Three Objections to Learning Objects

I was actually on my way to bed last night when I discovered someone (Mike) had started a Learning Object entry in the German Wikipedia (Lernobjekt). As his source he gave a studen't term paper on LOs, repeating all the rubbish that is published about LOs.

LOs are just what compter scientists think learning is all about, because their extremely narrow view of the Real World (tm) consists of just seeing technology, not human beings. Learning is percieved as being the consumption of digital tidbits, preferably sugar-coated ones. There is almost no understanding of the didactics and pedagogy that take place in a learning situation, or that learning is quite different in primary, secondary, teriary, and continuing education. For all the nonsense written about it, there is now way to specify mathematically who a learner is or how she learns or what she needs to know. Luckily - we are, actually, human beings and not bots.

So at midnight I changed all the "is" verbs to "is said to be", added some doubt and one reference, and then started in this morning bright and early looking in earnest for more references. I found Brian Lamb's "Oh No! Yet Another Learning Objects Presentation" which links to Norm Friesen's "Three Objections to Learning Objects".

This is a wonderful paper, published in the non-virtual world at McGreal, R. (Ed.). 2004. Online Education Using Learning Objects. London: Routledge. Pp. 59-70. It includes many good quotes from other obscure but dead-on right papers. Let me summarize his objections:

Objection 1: What's a learning object, anyway?

He is so right - if you collect up all the definitions of LOs and put them together, you get everything but the kitchen sink, kind of like EMACS.

Objection 2: Where is the Learning in E-Learning Standards?

My usual crack is that standards are so important because there are so many of them. Not everyone gets the joke. I had a thesis student try and use SCORM to export eLearning material from one learning management system and then import it to another one, both purportedly SCORM compliant. She failed, although her efforts were valiant. I did not tell her that I didn't think it would work. I wanted to see someone who believes that this will work because it is a standard, after all, test it. It could just be cranky me that thinks that SCORM is useless. Of course, maybe she missed just the right place to set a check or she was holding her tongue wrong. But if someone who has studied computer science successfully is not able to make it jump through hoops, how is the social studies teacher going to make out?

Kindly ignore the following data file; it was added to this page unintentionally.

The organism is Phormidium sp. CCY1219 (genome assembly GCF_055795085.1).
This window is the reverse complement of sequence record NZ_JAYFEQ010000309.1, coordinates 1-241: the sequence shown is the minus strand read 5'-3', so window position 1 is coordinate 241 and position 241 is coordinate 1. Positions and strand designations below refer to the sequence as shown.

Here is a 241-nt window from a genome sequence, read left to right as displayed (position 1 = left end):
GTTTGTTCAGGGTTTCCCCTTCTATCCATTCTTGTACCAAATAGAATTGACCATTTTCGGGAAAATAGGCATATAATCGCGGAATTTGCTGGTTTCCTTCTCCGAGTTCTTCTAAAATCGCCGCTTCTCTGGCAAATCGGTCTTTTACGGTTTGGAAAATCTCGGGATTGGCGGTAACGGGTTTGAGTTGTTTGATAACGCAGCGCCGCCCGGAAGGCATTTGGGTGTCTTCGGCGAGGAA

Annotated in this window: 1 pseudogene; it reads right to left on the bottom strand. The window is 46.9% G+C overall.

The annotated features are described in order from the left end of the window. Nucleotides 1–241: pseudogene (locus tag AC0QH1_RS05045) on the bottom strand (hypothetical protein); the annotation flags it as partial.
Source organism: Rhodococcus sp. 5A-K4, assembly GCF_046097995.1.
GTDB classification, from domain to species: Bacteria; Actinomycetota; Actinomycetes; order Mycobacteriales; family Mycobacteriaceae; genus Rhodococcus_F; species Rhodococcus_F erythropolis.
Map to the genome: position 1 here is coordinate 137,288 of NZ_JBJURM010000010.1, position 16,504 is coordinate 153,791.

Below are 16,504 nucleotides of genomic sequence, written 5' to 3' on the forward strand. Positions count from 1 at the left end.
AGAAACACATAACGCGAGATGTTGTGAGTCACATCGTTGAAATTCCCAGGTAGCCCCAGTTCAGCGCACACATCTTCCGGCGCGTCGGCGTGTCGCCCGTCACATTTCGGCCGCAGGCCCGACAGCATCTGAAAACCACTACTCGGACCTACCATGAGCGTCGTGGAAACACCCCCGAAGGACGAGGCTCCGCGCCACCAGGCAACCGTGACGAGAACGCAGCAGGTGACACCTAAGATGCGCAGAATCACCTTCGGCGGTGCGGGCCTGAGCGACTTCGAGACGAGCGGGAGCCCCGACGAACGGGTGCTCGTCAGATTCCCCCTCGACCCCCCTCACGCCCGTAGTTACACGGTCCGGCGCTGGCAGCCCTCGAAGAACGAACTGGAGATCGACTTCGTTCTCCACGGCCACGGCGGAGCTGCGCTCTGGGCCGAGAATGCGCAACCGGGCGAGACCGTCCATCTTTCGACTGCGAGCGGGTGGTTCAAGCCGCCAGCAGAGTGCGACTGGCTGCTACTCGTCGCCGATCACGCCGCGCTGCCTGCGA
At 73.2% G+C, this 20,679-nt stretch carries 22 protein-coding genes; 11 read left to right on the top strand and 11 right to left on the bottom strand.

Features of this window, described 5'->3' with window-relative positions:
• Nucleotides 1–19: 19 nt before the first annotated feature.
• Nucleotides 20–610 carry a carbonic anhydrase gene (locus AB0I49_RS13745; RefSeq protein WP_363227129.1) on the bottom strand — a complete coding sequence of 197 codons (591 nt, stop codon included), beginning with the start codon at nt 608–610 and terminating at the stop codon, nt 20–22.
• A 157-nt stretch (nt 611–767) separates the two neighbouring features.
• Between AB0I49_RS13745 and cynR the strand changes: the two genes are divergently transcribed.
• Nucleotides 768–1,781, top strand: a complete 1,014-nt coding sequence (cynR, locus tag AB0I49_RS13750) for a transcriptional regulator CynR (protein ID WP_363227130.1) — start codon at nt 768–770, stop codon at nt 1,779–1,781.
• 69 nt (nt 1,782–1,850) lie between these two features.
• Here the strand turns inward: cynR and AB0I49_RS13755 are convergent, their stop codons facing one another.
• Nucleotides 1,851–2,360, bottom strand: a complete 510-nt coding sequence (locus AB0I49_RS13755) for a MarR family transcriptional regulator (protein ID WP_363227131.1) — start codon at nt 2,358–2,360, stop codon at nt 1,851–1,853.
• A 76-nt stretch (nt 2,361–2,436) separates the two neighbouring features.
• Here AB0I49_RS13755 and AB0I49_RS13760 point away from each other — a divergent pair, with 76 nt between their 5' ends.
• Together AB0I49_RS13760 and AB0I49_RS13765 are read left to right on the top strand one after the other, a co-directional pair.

Objection 3: Education in a Militarized Zone?

Learning objects and e-learning standardization bear the imprint of the ideology and culture of the American military-industrial complex" - this is exactly a feminist objection to a lot of what passes for science in computing. Here we have "learning" being reduced to learning the one true correct way of pulling the trigger, if you will. A soldier is trained to be interchangable, to follow orders without thinking. Education, on the other hand, is supposed to traing people to think critically. Okay, maybe I am old-fashioned, but I want people to learn to sift the evidence and think for themselves, that is the point of what I do.

I love Plutarch's description of education:

"We must encourage [each other] - once we have grasped the basic points - to interconnecting everything else on our own, to use memory to guide our original thinking, and to accept what someone else says as a starting point, a seed to be nourished and grow. For the correct analogy for the mind is not a vessel that needs filling but wood that needs igniting - no more - and then it motivates one towards originality and instills the desire for truth. Suppose someone were to go and ask his neighbors for fire and find a substantial blaze there, and just stay there continually warming himself: that is no different from someone who goes to someone else to get to some of his rationality, and fails to realize that he ought to ignite his own flame, his own intellect, but is happy to sit entranced by the lecture, and the words trigger only associative thinking and bring, as it were, only a flush to his cheeks and a glow to his limbs; but he has not dispelled or dispersed, in the warm light of philosophy, the internal dank gloom of his mind ."

Thanks for the paper, Norm. I shall quote it all of next week at the GMW2005 conference. Maybe I will print out copies to hand out. I am planning on attending all the Learning Objects sessions and asking each speaker if they have empirical evidence of their claims of reuse and lower costs and better education. What a bitch I am!

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